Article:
Lemon lilies (Hemerocallis flava) are planted in my garden anywhere I can sniff their heavenly fragrance.
Some are on either side of our front steps. Some are tucked by our porch, where they soon will mingle with the scents of the old mock orange (Philadelphus) and climbing Hall’s honeysuckle (Lonicera japonica ‘Halliana’). As an aside, the latter isn’t classed as invasive in Toronto, though I can see its tendencies.
I knew the lemon lily was a species daylily, many-times-great-grandparent of a great number of today’s scented daylilies. However, I didn’t realize how long it has been in cultivation, or by how many names it was known.
According to the site Hemerocallis species, these names range from H. flava to H. lilioasphodelus and Liliosphodelus luteus liliflorus. The last (or, technically, first) name in that list was given by Flemish botanist Rembert Dodoens in his definitive herbal reference that was the hot garden book of 1554.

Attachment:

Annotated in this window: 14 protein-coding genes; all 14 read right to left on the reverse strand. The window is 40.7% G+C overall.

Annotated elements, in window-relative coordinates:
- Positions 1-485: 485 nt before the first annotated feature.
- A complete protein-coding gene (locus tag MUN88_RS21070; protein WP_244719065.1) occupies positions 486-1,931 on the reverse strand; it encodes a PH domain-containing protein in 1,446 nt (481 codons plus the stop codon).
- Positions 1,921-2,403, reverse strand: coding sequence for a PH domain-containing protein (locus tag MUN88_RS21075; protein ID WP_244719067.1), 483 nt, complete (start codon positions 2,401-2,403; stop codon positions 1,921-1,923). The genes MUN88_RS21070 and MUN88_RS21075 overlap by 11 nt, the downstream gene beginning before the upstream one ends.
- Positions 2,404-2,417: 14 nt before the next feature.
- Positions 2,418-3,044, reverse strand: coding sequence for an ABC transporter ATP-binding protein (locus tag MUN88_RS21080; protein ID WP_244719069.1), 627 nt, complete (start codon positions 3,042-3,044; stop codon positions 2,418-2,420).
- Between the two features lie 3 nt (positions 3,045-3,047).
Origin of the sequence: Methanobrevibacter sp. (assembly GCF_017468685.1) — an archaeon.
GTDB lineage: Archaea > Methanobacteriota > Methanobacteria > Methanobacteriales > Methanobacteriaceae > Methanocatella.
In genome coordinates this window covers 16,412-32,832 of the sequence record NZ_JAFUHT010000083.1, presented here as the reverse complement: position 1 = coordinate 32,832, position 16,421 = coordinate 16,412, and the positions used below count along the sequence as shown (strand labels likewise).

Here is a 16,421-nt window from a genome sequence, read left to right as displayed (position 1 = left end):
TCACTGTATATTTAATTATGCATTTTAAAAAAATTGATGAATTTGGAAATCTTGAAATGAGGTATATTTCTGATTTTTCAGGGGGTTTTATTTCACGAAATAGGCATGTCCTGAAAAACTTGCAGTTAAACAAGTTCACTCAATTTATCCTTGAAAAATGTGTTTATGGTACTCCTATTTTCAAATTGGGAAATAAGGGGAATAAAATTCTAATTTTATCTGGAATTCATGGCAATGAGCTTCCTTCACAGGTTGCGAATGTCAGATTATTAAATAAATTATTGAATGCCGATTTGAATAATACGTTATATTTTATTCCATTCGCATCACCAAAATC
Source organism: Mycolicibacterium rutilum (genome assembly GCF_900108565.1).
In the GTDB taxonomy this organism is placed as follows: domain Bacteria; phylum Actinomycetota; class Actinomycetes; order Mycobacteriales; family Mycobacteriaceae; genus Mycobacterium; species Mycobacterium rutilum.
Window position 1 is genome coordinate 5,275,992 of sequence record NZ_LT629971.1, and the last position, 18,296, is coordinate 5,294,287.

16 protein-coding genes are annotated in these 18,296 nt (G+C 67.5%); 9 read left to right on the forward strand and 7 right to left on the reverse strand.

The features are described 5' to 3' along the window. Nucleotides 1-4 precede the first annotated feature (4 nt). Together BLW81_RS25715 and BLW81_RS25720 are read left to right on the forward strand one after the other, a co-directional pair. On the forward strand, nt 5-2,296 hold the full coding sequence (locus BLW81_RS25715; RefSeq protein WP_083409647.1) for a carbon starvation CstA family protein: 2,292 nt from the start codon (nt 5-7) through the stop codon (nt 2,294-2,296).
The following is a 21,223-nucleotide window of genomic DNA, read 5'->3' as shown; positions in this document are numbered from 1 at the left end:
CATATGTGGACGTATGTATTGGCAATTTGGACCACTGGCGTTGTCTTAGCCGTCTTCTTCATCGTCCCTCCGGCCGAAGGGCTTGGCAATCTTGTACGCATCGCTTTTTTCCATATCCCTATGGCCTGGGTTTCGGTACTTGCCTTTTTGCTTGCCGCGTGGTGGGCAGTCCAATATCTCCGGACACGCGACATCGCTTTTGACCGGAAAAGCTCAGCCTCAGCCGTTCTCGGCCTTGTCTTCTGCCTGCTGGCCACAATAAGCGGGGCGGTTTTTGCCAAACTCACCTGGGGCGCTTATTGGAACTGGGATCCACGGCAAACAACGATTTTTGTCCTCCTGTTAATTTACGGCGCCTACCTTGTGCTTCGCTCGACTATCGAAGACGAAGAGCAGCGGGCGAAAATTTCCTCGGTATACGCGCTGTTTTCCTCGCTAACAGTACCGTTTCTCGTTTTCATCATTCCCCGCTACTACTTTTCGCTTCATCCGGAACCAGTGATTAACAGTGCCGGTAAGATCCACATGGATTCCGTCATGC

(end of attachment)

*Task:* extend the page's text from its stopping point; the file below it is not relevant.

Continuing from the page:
To put that into context, in 1553 Henry VIII’s daughter Mary became Queen of England; in 1555, Michelangelo unveiled the Pietà. That’s a long time for a flower to stick around in its unhybridized form.
Now, what about the “asphodel” that shows up in some of its names? The asphodel is a flower in itself, and in Greek mythology represents the flower of the underworld, sacred to Persephone. I’m not sure what such a cheery, sweet-smelling flower has to do with the gates to Hades. I see a clearer relationship to the fact that “asphodelus” is often cited in dictionaries as the root for the origins of the name for another cheery yellow flower: daffodil.
All stuff on which to ponder as you sniff. By any other name, or names, the lemon lily would smell as sweet.
But there’s another reason to have them by my front steps. This afternoon, I watched from my desk as our youngest daughter bent over them when she came home from school — then deadheaded the spent blooms, unprompted. Who’da thunk it?